The Advances in Time Series and Spatial Statistics (Organizer: Wei-Ying Wu)

Conference
11:30 AM — 12:00 PM KST
Local
Jul 19 Mon, 10:30 PM — 11:00 PM EDT

Interpretable, predictive spatio-temporal models via enhanced pairwise directions estimation

ShengLi Tzeng (National Sun Yat-sen University)

4
Spatio-temporal phenomena are often complicated, but kriging methods are widely used in modeling such data, where only a very simple mean structure is assumed. We instead develop a novel approach based on supervised dimension reduction for such data in order to capture nonlinear mean structures without requiring a prespecified parametric model. In addition to prediction as a common interest, our approach focuses more on the exploration of geometric information in the data. The method of Pairwise Directions Estimation (PDE) is incorporated in our approach to implement the data-driven function searching of spatial structures and temporal patterns, useful in exploring data trends. We further enhance PDE, referring to it as PDE+, by using resolution adaptive fixed rank kriging to estimate the random effects not explained in the mean structures. Our proposal can not only produce more accurate and explainable prediction, but also increase the computation efficiency for model building. Illustrative applications to two real datasets are also presented. The results demonstrate that the proposed PDE+ method is very useful for exploring and interpreting the patterns of trend for spatio-temporal data.

Model selection with a nested spatial correlation structure

Chun-Shu Chen (National Central University)

4
In spatial regression analysis, a suitable specification of the mean regression model is crucial for unbiased analysis. Suitably account for the underlying spatial correlation structure of the response variables is also an important issue. Here, we focus on selection of an appropriate mean model in spatial regression analysis under a general anisotropic nested spatial correlation structure. We propose a distribution-free model selection criterion which is an estimate of the weighted mean squared error based on assumptions only for the first two moments of the response data. The simulations under the settings of covariate selection reveal that the proposed criterion performs well for covariate selection in the mean model regardless of the underlying spatial correlation structure is nested/non-nested, isotropic/anisotropic. Also, the proposed criterion accommodates both continuous and count response data. Finally, a real data example regarding the fine particulate matter concentration is also analyzed for illustration.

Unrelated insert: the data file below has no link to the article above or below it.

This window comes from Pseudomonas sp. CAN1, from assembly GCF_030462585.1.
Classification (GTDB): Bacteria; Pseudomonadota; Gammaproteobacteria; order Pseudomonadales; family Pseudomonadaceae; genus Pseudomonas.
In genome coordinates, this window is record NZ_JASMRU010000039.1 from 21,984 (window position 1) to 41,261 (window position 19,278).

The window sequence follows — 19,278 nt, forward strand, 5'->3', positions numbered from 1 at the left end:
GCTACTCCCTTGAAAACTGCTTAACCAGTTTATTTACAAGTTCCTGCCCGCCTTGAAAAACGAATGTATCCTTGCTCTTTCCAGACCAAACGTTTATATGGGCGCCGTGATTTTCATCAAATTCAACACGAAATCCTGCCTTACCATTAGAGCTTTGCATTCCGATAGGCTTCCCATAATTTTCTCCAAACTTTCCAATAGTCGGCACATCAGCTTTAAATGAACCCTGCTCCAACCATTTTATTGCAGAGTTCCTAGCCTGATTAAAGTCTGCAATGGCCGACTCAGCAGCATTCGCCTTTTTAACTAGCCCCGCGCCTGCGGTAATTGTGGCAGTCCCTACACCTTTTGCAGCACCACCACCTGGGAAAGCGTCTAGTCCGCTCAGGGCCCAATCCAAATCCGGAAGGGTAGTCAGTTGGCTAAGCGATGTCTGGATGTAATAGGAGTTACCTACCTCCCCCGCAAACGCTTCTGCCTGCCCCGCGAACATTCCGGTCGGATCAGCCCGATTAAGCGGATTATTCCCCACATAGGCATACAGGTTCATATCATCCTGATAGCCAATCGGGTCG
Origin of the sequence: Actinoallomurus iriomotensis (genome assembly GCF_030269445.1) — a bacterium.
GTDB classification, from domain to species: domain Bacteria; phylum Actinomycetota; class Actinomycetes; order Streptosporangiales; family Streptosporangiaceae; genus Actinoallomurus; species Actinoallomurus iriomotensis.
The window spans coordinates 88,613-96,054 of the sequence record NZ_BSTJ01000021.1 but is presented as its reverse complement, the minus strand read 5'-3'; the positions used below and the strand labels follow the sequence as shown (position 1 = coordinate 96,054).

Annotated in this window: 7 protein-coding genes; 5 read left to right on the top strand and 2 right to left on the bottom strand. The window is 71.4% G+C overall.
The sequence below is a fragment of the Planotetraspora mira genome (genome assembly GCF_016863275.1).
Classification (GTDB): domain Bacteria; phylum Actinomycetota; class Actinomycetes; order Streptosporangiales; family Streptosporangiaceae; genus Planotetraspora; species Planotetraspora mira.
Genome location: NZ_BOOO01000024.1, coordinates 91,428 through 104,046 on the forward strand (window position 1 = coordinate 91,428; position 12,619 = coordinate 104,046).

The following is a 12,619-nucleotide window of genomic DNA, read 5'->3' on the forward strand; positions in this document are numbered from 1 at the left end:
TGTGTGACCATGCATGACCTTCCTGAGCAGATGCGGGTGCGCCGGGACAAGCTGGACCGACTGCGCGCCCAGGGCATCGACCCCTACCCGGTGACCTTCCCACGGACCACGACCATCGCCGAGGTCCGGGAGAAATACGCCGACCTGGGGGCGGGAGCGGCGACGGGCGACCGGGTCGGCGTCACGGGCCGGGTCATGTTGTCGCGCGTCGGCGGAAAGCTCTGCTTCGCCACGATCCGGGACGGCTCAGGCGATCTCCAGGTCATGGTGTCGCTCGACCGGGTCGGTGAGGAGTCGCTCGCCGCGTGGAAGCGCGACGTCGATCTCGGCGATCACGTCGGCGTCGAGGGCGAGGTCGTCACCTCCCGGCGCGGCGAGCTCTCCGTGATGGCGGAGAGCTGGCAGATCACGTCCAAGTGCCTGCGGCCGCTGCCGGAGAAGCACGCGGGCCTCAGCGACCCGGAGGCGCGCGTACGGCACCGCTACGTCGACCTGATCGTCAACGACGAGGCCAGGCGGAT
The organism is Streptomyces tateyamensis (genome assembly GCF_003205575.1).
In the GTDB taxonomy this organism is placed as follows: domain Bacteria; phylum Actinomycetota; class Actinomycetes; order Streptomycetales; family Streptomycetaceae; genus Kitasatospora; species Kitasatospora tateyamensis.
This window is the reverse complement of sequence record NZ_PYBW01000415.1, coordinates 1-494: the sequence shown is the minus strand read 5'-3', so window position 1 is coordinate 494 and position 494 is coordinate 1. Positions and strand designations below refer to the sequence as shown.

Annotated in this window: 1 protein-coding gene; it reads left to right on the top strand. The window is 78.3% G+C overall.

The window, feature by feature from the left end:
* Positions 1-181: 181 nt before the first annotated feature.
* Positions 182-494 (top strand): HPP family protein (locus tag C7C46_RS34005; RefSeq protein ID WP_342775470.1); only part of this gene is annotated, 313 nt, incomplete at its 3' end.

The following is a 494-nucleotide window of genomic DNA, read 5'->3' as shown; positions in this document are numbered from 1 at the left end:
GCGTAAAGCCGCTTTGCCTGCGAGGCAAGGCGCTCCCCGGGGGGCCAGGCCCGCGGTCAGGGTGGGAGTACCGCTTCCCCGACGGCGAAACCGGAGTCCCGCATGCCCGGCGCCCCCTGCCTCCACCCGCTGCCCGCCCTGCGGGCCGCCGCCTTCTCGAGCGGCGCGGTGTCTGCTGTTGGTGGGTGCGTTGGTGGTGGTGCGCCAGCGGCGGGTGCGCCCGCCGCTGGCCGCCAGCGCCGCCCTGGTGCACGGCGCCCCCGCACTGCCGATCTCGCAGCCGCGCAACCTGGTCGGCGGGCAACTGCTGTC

Consistent order selection for ARFIMA models

Kun Chen (Southwestern University of Finance and Economics)

3
Estimating the orders of the autoregressive fractionally integrated moving average (ARFIMA) model has been a long-standing challenge in time series analysis. This paper tackles the challenge by establishing the consistency of the Bayesian information criterion (BIC) in the ARFIMA model with independent errors. Since we allow the model's memory parameter to be any unknown real number, our consistency result can apply simultaneously to short-memory, long-memory,and non-stationary time series. We further extend BIC's consistency to the ARFIMA model with conditional heteroskedastic errors, thereby broadening the criterion's range of applications. Finally, the finite-sample implications of our theoretical results is illustrated using numerical examples.

Whittle likelihood for irregularly spaced spatial data

Soutir Bandyopadhyay (Colorado School of Mines)

4